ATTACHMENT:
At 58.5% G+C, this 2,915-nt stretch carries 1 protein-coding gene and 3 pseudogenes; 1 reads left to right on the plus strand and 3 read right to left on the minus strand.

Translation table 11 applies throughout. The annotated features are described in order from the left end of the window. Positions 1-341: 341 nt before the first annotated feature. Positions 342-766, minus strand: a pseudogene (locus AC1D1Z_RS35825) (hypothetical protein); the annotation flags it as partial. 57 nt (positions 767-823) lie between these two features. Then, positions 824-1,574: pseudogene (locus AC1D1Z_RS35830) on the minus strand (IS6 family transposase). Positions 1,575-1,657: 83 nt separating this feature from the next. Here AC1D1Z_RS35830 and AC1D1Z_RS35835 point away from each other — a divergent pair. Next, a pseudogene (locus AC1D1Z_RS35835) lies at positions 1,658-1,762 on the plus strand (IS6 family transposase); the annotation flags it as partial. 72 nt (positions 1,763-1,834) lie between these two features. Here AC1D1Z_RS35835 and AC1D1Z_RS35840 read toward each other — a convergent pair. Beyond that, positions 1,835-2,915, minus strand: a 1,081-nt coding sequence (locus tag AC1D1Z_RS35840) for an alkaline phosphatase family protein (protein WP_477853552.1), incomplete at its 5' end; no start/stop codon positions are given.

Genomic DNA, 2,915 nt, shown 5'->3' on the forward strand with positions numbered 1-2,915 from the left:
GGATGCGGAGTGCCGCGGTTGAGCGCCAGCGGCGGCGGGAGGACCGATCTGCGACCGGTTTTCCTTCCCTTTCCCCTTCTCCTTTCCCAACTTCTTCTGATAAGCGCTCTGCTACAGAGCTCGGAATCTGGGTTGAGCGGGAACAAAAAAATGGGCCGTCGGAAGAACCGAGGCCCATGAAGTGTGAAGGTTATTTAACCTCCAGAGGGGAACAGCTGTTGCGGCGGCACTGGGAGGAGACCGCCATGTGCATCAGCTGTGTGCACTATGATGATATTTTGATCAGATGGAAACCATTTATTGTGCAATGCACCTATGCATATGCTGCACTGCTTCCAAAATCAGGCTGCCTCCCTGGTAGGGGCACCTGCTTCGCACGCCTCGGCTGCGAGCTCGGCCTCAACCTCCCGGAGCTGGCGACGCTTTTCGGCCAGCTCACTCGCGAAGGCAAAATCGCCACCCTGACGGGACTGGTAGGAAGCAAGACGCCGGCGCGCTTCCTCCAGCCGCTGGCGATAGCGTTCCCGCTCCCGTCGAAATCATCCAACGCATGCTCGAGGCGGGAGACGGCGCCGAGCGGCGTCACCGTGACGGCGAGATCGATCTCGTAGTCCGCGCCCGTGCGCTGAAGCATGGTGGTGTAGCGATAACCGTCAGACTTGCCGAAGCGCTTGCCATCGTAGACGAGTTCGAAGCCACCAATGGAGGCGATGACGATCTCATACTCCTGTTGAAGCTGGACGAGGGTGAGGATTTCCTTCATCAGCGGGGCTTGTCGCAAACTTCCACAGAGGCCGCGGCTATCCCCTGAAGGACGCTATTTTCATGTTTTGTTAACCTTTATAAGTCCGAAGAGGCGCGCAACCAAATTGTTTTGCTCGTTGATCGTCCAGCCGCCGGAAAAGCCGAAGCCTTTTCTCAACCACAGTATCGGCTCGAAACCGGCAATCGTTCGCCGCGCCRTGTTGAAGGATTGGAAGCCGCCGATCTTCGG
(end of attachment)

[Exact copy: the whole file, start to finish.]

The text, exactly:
At 58.5% G+C, this 2,915-nt stretch carries 1 protein-coding gene and 3 pseudogenes; 1 reads left to right on the plus strand and 3 read right to left on the minus strand.

Translation table 11 applies throughout. The annotated features are described in order from the left end of the window. Positions 1-341: 341 nt before the first annotated feature. Positions 342-766, minus strand: a pseudogene (locus AC1D1Z_RS35825) (hypothetical protein); the annotation flags it as partial. 57 nt (positions 767-823) lie between these two features. Then, positions 824-1,574: pseudogene (locus AC1D1Z_RS35830) on the minus strand (IS6 family transposase). Positions 1,575-1,657: 83 nt separating this feature from the next. Here AC1D1Z_RS35830 and AC1D1Z_RS35835 point away from each other — a divergent pair. Next, a pseudogene (locus AC1D1Z_RS35835) lies at positions 1,658-1,762 on the plus strand (IS6 family transposase); the annotation flags it as partial. 72 nt (positions 1,763-1,834) lie between these two features. Here AC1D1Z_RS35835 and AC1D1Z_RS35840 read toward each other — a convergent pair. Beyond that, positions 1,835-2,915, minus strand: a 1,081-nt coding sequence (locus tag AC1D1Z_RS35840) for an alkaline phosphatase family protein (protein WP_477853552.1), incomplete at its 5' end; no start/stop codon positions are given.

Genomic DNA, 2,915 nt, shown 5'->3' on the forward strand with positions numbered 1-2,915 from the left:
GGATGCGGAGTGCCGCGGTTGAGCGCCAGCGGCGGCGGGAGGACCGATCTGCGACCGGTTTTCCTTCCCTTTCCCCTTCTCCTTTCCCAACTTCTTCTGATAAGCGCTCTGCTACAGAGCTCGGAATCTGGGTTGAGCGGGAACAAAAAAATGGGCCGTCGGAAGAACCGAGGCCCATGAAGTGTGAAGGTTATTTAACCTCCAGAGGGGAACAGCTGTTGCGGCGGCACTGGGAGGAGACCGCCATGTGCATCAGCTGTGTGCACTATGATGATATTTTGATCAGATGGAAACCATTTATTGTGCAATGCACCTATGCATATGCTGCACTGCTTCCAAAATCAGGCTGCCTCCCTGGTAGGGGCACCTGCTTCGCACGCCTCGGCTGCGAGCTCGGCCTCAACCTCCCGGAGCTGGCGACGCTTTTCGGCCAGCTCACTCGCGAAGGCAAAATCGCCACCCTGACGGGACTGGTAGGAAGCAAGACGCCGGCGCGCTTCCTCCAGCCGCTGGCGATAGCGTTCCCGCTCCCGTCGAAATCATCCAACGCATGCTCGAGGCGGGAGACGGCGCCGAGCGGCGTCACCGTGACGGCGAGATCGATCTCGTAGTCCGCGCCCGTGCGCTGAAGCATGGTGGTGTAGCGATAACCGTCAGACTTGCCGAAGCGCTTGCCATCGTAGACGAGTTCGAAGCCACCAATGGAGGCGATGACGATCTCATACTCCTGTTGAAGCTGGACGAGGGTGAGGATTTCCTTCATCAGCGGGGCTTGTCGCAAACTTCCACAGAGGCCGCGGCTATCCCCTGAAGGACGCTATTTTCATGTTTTGTTAACCTTTATAAGTCCGAAGAGGCGCGCAACCAAATTGTTTTGCTCGTTGATCGTCCAGCCGCCGGAAAAGCCGAAGCCTTTTCTCAACCACAGTATCGGCTCGAAACCGGCAATCGTTCGCCGCGCCRTGTTGAAGGATTGGAAGCCGCCGATCTTCGG